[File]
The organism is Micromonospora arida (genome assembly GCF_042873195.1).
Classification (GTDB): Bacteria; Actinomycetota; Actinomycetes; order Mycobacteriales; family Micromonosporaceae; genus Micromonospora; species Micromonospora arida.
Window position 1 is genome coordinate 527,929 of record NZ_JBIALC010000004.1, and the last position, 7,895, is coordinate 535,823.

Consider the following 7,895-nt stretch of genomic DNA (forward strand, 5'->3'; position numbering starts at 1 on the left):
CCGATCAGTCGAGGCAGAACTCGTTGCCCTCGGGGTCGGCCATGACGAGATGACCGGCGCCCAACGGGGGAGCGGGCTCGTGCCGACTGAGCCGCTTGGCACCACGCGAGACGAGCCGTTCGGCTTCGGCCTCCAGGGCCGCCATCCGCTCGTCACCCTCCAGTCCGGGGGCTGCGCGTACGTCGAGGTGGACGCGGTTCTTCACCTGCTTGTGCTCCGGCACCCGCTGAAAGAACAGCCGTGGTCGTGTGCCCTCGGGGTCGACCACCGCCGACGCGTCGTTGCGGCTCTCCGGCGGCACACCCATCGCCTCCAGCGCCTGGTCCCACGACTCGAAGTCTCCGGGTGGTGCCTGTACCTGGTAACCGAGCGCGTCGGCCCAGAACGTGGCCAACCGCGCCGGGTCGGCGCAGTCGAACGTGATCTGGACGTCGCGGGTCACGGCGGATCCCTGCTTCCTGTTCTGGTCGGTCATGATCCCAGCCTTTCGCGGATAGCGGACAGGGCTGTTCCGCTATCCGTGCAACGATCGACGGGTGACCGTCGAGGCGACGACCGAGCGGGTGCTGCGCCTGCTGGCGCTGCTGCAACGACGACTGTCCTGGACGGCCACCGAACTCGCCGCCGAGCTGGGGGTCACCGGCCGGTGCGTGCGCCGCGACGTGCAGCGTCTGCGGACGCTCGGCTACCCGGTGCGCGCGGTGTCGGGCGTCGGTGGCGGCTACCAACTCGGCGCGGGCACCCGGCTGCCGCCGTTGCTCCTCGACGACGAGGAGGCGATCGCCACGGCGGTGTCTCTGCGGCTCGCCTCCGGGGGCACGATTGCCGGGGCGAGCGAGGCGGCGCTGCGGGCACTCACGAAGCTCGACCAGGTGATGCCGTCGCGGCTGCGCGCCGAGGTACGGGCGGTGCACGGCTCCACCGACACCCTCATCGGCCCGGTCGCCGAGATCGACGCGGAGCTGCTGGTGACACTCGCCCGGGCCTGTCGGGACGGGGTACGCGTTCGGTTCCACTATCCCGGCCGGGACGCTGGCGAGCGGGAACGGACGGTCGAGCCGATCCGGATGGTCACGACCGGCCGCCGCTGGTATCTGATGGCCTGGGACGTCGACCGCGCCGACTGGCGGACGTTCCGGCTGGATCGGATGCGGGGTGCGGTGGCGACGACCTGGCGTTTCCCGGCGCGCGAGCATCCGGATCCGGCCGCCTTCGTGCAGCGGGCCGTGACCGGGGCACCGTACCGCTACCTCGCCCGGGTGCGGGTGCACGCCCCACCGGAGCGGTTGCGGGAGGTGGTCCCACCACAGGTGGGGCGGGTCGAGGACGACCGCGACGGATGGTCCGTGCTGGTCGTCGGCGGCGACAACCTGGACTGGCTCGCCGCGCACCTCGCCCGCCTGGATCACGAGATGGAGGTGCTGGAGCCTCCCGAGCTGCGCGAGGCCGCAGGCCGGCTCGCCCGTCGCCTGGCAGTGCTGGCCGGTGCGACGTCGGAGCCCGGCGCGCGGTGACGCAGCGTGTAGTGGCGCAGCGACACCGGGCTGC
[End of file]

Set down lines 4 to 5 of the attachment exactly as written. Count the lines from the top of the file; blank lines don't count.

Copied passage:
Consider the following 7,895-nt stretch of genomic DNA (forward strand, 5'->3'; position numbering starts at 1 on the left):
CCGATCAGTCGAGGCAGAACTCGTTGCCCTCGGGGTCGGCCATGACGAGATGACCGGCGCCCAACGGGGGAGCGGGCTCGTGCCGACTGAGCCGCTTGGCACCACGCGAGACGAGCCGTTCGGCTTCGGCCTCCAGGGCCGCCATCCGCTCGTCACCCTCCAGTCCGGGGGCTGCGCGTACGTCGAGGTGGACGCGGTTCTTCACCTGCTTGTGCTCCGGCACCCGCTGAAAGAACAGCCGTGGTCGTGTGCCCTCGGGGTCGACCACCGCCGACGCGTCGTTGCGGCTCTCCGGCGGCACACCCATCGCCTCCAGCGCCTGGTCCCACGACTCGAAGTCTCCGGGTGGTGCCTGTACCTGGTAACCGAGCGCGTCGGCCCAGAACGTGGCCAACCGCGCCGGGTCGGCGCAGTCGAACGTGATCTGGACGTCGCGGGTCACGGCGGATCCCTGCTTCCTGTTCTGGTCGGTCATGATCCCAGCCTTTCGCGGATAGCGGACAGGGCTGTTCCGCTATCCGTGCAACGATCGACGGGTGACCGTCGAGGCGACGACCGAGCGGGTGCTGCGCCTGCTGGCGCTGCTGCAACGACGACTGTCCTGGACGGCCACCGAACTCGCCGCCGAGCTGGGGGTCACCGGCCGGTGCGTGCGCCGCGACGTGCAGCGTCTGCGGACGCTCGGCTACCCGGTGCGCGCGGTGTCGGGCGTCGGTGGCGGCTACCAACTCGGCGCGGGCACCCGGCTGCCGCCGTTGCTCCTCGACGACGAGGAGGCGATCGCCACGGCGGTGTCTCTGCGGCTCGCCTCCGGGGGCACGATTGCCGGGGCGAGCGAGGCGGCGCTGCGGGCACTCACGAAGCTCGACCAGGTGATGCCGTCGCGGCTGCGCGCCGAGGTACGGGCGGTGCACGGCTCCACCGACACCCTCATCGGCCCGGTCGCCGAGATCGACGCGGAGCTGCTGGTGACACTCGCCCGGGCCTGTCGGGACGGGGTACGCGTTCGGTTCCACTATCCCGGCCGGGACGCTGGCGAGCGGGAACGGACGGTCGAGCCGATCCGGATGGTCACGACCGGCCGCCGCTGGTATCTGATGGCCTGGGACGTCGACCGCGCCGACTGGCGGACGTTCCGGCTGGATCGGATGCGGGGTGCGGTGGCGACGACCTGGCGTTTCCCGGCGCGCGAGCATCCGGATCCGGCCGCCTTCGTGCAGCGGGCCGTGACCGGGGCACCGTACCGCTACCTCGCCCGGGTGCGGGTGCACGCCCCACCGGAGCGGTTGCGGGAGGTGGTCCCACCACAGGTGGGGCGGGTCGAGGACGACCGCGACGGATGGTCCGTGCTGGTCGTCGGCGGCGACAACCTGGACTGGCTCGCCGCGCACCTCGCCCGCCTGGATCACGAGATGGAGGTGCTGGAGCCTCCCGAGCTGCGCGAGGCCGCAGGCCGGCTCGCCCGTCGCCTGGCAGTGCTGGCCGGTGCGACGTCGGAGCCCGGCGCGCGGTGACGCAGCGTGTAGTGGCGCAGCGACACCGGGCTGC